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  Think Big – Now Think Even Bigger
  Join Us at Internet of Things at Cloud Expo, November 11-13,
at the Javits Center!


The Internet of Things (IoT) is the most profound change in personal and enterprise IT since the creation of the Worldwide Web more than 20 years ago.

All major researchers estimate there will be tens of billions devices - computers, smartphones, tablets, and sensors - connected to the Internet by 2020. This number will continue to grow at a rapid pace for the next several decades.

With major technology companies and startups seriously embracing IoT strategies, now is the perfect time to attend Internet of Things at Cloud Expo in New York City. Learn what is going on, contribute to the discussions, and ensure that your enterprise is as "IoT-Ready" as it can be!

Delegates to Internet of Things at Cloud Expo will be able to attend eight separate, information-packed tracks:

  • Enterprise Cloud
  • Digital Transformation
  • The API Enterprise | Mobility & Security
  • DevOps | Containers & Microservices
  • Cognitive Computing | AI, ML, DL
  • Big Data | Analytics
  • IoT | IIoT | Smart Cities
  • Hot Topics | FinTech | WebRTC

There are 120 breakout sessions in all, with Keynotes, General Sessions, and Power Panels adding to three days of incredibly rich presentations and content.


We'll see you in New York!



Day 3 Keynote at @ThingsExpo | Chris Matthieu, CTO of Octoblu
In his keynote at @ThingsExpo, Chris Matthieu, Director of IoT Engineering at Citrix and co-founder and CTO of Octoblu, focused on building an IoT platform and company. He provided a behind-the-scenes look at Octoblu's platform, business, and pivots along the way (including the Citrix acquisition of Octoblu).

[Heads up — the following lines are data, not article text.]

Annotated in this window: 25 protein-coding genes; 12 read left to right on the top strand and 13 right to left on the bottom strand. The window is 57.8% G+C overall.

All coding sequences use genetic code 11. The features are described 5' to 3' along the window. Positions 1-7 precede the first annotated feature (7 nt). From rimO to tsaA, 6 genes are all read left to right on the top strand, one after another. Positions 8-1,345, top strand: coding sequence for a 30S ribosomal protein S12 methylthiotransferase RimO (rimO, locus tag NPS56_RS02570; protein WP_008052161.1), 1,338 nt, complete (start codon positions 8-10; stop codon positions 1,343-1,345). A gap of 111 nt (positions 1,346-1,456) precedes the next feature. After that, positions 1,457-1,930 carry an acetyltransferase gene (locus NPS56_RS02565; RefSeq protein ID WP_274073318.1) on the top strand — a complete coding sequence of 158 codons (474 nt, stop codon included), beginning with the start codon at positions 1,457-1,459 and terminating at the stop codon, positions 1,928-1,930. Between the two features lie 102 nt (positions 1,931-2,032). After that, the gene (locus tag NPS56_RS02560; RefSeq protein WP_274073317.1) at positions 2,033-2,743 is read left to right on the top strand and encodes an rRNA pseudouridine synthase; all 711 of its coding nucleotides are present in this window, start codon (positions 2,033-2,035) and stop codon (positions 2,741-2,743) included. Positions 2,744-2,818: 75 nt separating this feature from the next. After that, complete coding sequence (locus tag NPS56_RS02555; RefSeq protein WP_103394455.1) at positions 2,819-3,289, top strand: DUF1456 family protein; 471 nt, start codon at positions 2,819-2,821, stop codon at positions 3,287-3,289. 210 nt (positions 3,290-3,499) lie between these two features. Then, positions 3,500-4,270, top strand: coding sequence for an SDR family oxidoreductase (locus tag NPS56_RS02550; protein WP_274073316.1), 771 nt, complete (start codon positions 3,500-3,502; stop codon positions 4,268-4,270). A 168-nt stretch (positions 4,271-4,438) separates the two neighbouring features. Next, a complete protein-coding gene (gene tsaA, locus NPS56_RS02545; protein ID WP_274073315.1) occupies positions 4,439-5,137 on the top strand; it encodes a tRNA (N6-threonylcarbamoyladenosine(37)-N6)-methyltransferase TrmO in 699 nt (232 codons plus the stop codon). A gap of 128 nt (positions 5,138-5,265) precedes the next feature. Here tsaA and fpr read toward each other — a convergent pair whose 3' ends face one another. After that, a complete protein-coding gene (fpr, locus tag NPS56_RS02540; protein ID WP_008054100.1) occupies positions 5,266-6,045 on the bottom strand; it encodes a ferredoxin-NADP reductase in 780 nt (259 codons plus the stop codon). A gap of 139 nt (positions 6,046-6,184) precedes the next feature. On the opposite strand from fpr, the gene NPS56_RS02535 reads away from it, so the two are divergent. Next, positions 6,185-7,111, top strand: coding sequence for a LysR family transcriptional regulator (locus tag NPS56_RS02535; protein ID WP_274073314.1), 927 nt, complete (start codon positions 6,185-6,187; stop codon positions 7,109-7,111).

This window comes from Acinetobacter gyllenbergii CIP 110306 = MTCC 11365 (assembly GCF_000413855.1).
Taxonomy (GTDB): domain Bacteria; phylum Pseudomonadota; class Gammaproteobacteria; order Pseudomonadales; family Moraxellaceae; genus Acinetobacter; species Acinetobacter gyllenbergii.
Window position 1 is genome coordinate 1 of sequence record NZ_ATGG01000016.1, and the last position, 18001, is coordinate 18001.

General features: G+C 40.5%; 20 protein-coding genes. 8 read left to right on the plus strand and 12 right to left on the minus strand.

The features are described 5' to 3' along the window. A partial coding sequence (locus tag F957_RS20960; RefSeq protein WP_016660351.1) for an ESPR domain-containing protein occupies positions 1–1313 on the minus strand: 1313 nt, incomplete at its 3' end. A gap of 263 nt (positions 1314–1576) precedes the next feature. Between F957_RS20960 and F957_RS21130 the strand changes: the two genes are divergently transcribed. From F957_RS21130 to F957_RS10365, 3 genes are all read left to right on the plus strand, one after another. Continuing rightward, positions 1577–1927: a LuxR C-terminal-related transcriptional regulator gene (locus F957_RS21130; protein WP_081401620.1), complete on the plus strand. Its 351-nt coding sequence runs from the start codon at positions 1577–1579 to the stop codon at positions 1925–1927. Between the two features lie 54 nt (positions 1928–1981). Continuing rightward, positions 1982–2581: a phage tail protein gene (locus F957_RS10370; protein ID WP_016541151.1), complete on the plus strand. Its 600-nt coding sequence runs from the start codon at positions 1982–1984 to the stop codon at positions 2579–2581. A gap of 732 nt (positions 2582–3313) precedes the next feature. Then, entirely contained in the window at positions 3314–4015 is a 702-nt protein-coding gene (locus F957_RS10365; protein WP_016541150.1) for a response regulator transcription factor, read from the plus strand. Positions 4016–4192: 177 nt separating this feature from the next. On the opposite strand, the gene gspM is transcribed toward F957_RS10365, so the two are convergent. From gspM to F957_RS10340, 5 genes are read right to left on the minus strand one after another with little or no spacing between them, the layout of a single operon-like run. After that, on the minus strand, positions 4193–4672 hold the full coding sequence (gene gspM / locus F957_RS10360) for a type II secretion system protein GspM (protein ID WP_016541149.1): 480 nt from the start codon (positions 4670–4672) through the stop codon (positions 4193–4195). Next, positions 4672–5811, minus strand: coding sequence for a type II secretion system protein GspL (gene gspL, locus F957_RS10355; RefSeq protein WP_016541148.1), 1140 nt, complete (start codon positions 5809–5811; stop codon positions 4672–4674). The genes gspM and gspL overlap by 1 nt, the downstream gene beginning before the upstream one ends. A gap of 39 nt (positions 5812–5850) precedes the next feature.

Themes & Topics to Be Discussed

Consumer IoT
• Wearables
• Smart Appliances
• Smart Cars
• Smartphones 2.0
• Automation
• Smart Travel
• Personal Fitness
• Health Care
• Personalized Marketing
• Customized Shopping
• Personal Finance
• The Digital Divide
• Mobile Cash & Markets
• Games & The IoT
• The Future of Education
• Virtual Reality

Enterprise IoT
• The Business Case for
x IoT
• Smart Grids
• Smart Cities
• Smart Transportation
• The Smart Home
• M2M
• Authentication/Security
• Wiring the IoT
• The Internet of
x Everything
• Digital Transformation
x of Enterprise IT
• Agriculture
• Transportation
• Manufacturing
• Local & State
x Government
• Federal Government

IoT Developers | WebRTC Summit
• Eclipse Foundation
• Cloud Foundry
• Linux Containers
• Node-Red
• Open Source Hardware
• Ajax and the IoT
• Leveraging SOA
• Multi-Cloud IoT
• Evolving Standards
• WebSockets
• Security & Privacy
x Protocols
• GPS & Proximity
x Services
• Bluetooth/RFID/etc
• XMPP
• Nest Labs



The Top Keynotes, the Best Sessions, a Rock Star Faculty and the Most Qualified Delegates of ANY Internet of Things Event!


The future of computing lies in these things. As computing takes a much more active role in our lives it will at the same time become much more invisible. Internet of Things Expo will address the challenges in getting from where we are today to this future.